Willem de Kooning Drawings: 1920s – 1970s – October 30 to December 22, 2007 – celebrates forty-five years of de Kooning exhibitions at the Allan Stone Gallery. This exhibition of over twenty rarely seen works on paper reflects the breadth of de Kooning’s talent, as well as the depth of the Allan Stone Gallery’s longstanding relationship with Willem de Kooning’s work.
De Kooning is at his most aesthetically radical in the drawings. According to Donald Kuspit, “de Kooning’s drawings are clearly related to his paintings, but they form a separate and distinctive ‘experimental’ body of work within de Kooning’s oeuvre.” De Kooning’s drawings are progressive in the purest sense of the word: they portend major shifts in his body of work.
The drawings begin and end with the figure, but their mood and manner change radically through the years. In the 1940s, de Kooning began to pull away from his European roots. De Kooning never entirely abandoned representation, but his work became deliberately abstract and exploratory, more contextually significant than representationally accurate. This change begins more or less with Seated Woman, ca. 1941.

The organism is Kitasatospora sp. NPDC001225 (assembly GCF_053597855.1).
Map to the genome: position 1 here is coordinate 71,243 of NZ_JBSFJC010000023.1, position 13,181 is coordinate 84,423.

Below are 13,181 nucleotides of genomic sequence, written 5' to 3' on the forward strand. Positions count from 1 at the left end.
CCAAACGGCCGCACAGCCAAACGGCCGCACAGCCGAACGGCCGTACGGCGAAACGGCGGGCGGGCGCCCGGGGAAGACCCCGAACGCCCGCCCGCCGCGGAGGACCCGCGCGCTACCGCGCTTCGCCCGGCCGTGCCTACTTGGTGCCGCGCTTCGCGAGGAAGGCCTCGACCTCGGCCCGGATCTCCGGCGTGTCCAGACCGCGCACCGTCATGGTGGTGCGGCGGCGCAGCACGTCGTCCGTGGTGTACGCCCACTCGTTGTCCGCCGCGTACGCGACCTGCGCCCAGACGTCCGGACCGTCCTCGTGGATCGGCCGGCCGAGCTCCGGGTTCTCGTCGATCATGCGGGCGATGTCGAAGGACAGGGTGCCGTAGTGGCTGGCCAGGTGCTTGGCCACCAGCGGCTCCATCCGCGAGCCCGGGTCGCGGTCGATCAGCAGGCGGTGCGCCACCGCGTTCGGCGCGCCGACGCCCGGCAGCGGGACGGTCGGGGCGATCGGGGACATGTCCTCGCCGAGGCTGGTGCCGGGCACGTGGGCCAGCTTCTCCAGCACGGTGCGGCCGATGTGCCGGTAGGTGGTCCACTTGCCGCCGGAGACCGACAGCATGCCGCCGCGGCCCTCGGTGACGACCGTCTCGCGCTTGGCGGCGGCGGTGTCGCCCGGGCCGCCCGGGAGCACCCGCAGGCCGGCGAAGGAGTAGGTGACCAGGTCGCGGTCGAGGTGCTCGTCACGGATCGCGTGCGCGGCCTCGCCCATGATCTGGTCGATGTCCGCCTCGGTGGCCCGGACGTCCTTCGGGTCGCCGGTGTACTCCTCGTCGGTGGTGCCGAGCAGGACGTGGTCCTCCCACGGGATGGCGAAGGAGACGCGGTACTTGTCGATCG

In fact, Allan Stone argued in the 1995 Liquefying Cubism exhibition catalog that the evolution of de Kooning’s figurative work can be traced through three drawings. The first is the 1940 Portrait of Elaine, a classical drawing in the tradition of Ingres, which represents de Kooning at his classical best. The second is the 1952 Untitled (Woman) in which the classical figure is distorted and energized. The third is the 1963 Drawing of a Woman (Clam Digger) in which the figure is not so much drawn, but materializes from a series of squiggles coalescing into a form.
Allan Stone bought his first de Kooning drawing Study for Pink Angels, 1945, as an undergraduate at Harvard. A number of years later, Stone, then a lawyer, began a “legal aid society for starving artists” where he met Willem de Kooning’s wife Elaine. It was Elaine who encouraged Stone to open the Allan Stone Gallery in 1960. Allan Stone Gallery’s longstanding relationship with Willem de Kooning’s work involved more than seven major solo exhibitions and many group exhibitions through the years.